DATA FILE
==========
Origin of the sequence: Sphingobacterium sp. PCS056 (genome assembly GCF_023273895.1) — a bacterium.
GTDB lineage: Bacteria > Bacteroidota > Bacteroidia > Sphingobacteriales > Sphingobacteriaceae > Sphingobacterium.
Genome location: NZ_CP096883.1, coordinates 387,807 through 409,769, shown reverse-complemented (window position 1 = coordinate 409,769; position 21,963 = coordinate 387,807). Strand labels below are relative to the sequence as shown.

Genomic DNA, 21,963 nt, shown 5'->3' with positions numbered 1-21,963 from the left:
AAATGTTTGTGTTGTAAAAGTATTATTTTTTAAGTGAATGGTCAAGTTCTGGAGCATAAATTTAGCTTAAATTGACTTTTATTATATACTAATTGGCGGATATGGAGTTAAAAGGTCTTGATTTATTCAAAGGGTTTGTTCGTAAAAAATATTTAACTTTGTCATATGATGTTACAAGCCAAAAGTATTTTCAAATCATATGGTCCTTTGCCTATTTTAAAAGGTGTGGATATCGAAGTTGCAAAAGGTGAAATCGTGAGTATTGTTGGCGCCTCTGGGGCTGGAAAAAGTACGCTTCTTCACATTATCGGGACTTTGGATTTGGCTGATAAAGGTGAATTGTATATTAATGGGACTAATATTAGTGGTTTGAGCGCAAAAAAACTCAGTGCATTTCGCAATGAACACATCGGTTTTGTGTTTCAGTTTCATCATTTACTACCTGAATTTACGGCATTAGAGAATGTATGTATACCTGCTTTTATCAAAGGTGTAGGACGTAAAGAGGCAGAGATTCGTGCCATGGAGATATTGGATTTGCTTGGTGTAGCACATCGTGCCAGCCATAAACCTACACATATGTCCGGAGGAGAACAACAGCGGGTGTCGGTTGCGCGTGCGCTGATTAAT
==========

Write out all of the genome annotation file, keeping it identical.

Origin of the sequence: Sphingobacterium sp. PCS056 (genome assembly GCF_023273895.1) — a bacterium.
GTDB lineage: Bacteria > Bacteroidota > Bacteroidia > Sphingobacteriales > Sphingobacteriaceae > Sphingobacterium.
Genome location: NZ_CP096883.1, coordinates 387,807 through 409,769, shown reverse-complemented (window position 1 = coordinate 409,769; position 21,963 = coordinate 387,807). Strand labels below are relative to the sequence as shown.

Genomic DNA, 21,963 nt, shown 5'->3' with positions numbered 1-21,963 from the left:
AAATGTTTGTGTTGTAAAAGTATTATTTTTTAAGTGAATGGTCAAGTTCTGGAGCATAAATTTAGCTTAAATTGACTTTTATTATATACTAATTGGCGGATATGGAGTTAAAAGGTCTTGATTTATTCAAAGGGTTTGTTCGTAAAAAATATTTAACTTTGTCATATGATGTTACAAGCCAAAAGTATTTTCAAATCATATGGTCCTTTGCCTATTTTAAAAGGTGTGGATATCGAAGTTGCAAAAGGTGAAATCGTGAGTATTGTTGGCGCCTCTGGGGCTGGAAAAAGTACGCTTCTTCACATTATCGGGACTTTGGATTTGGCTGATAAAGGTGAATTGTATATTAATGGGACTAATATTAGTGGTTTGAGCGCAAAAAAACTCAGTGCATTTCGCAATGAACACATCGGTTTTGTGTTTCAGTTTCATCATTTACTACCTGAATTTACGGCATTAGAGAATGTATGTATACCTGCTTTTATCAAAGGTGTAGGACGTAAAGAGGCAGAGATTCGTGCCATGGAGATATTGGATTTGCTTGGTGTAGCACATCGTGCCAGCCATAAACCTACACATATGTCCGGAGGAGAACAACAGCGGGTGTCGGTTGCGCGTGCGCTGATTAAT